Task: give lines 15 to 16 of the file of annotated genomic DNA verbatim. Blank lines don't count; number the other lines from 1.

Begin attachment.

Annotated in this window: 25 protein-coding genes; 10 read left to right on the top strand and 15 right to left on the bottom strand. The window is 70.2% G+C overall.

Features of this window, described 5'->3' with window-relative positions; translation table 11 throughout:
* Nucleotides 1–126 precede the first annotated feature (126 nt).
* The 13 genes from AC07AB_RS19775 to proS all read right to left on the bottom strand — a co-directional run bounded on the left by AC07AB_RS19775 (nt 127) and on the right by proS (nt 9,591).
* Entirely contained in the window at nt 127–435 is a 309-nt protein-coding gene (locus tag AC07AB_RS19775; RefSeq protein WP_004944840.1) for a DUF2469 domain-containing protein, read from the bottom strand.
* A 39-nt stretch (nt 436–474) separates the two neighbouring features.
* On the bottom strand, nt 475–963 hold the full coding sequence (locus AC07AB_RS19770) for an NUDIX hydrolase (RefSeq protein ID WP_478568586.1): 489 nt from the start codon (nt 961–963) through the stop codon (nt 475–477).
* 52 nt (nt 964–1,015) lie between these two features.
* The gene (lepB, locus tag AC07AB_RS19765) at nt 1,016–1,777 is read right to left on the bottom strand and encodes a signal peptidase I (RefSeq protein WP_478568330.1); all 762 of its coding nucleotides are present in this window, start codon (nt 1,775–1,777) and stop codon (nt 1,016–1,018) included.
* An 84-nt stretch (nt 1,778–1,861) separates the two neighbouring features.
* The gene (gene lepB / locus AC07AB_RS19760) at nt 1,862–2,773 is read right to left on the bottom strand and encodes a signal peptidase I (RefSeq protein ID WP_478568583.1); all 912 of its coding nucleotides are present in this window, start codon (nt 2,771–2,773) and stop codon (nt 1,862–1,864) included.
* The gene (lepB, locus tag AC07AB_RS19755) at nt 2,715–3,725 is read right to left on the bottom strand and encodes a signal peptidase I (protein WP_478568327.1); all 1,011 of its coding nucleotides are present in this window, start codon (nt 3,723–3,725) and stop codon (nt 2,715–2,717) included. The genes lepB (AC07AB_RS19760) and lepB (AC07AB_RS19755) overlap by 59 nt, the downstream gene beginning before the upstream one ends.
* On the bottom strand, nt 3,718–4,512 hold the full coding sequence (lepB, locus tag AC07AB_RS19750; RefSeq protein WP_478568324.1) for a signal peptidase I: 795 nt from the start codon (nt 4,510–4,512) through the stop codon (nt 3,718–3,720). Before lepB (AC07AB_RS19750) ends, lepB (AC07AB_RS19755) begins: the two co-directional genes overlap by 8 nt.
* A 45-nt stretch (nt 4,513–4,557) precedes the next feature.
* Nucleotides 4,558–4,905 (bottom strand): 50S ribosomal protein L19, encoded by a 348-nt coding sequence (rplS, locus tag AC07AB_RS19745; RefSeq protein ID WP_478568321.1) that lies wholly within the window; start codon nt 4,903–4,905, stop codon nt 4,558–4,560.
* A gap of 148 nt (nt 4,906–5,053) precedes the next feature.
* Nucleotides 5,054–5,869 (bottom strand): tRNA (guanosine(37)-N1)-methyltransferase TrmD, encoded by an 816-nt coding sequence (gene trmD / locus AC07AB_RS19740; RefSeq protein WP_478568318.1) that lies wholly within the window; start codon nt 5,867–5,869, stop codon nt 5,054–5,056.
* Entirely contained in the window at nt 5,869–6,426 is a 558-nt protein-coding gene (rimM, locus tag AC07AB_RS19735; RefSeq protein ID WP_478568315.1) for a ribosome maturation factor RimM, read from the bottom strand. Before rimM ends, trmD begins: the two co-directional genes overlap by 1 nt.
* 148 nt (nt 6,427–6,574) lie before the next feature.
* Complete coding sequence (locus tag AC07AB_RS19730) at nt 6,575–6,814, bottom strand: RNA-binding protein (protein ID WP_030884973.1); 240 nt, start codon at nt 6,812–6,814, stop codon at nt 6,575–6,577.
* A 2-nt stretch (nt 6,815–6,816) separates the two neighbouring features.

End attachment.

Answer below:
* Nucleotides 4,558–4,905 (bottom strand): 50S ribosomal protein L19, encoded by a 348-nt coding sequence (rplS, locus tag AC07AB_RS19745; RefSeq protein ID WP_478568321.1) that lies wholly within the window; start codon nt 4,903–4,905, stop codon nt 4,558–4,560.
* A gap of 148 nt (nt 4,906–5,053) precedes the next feature.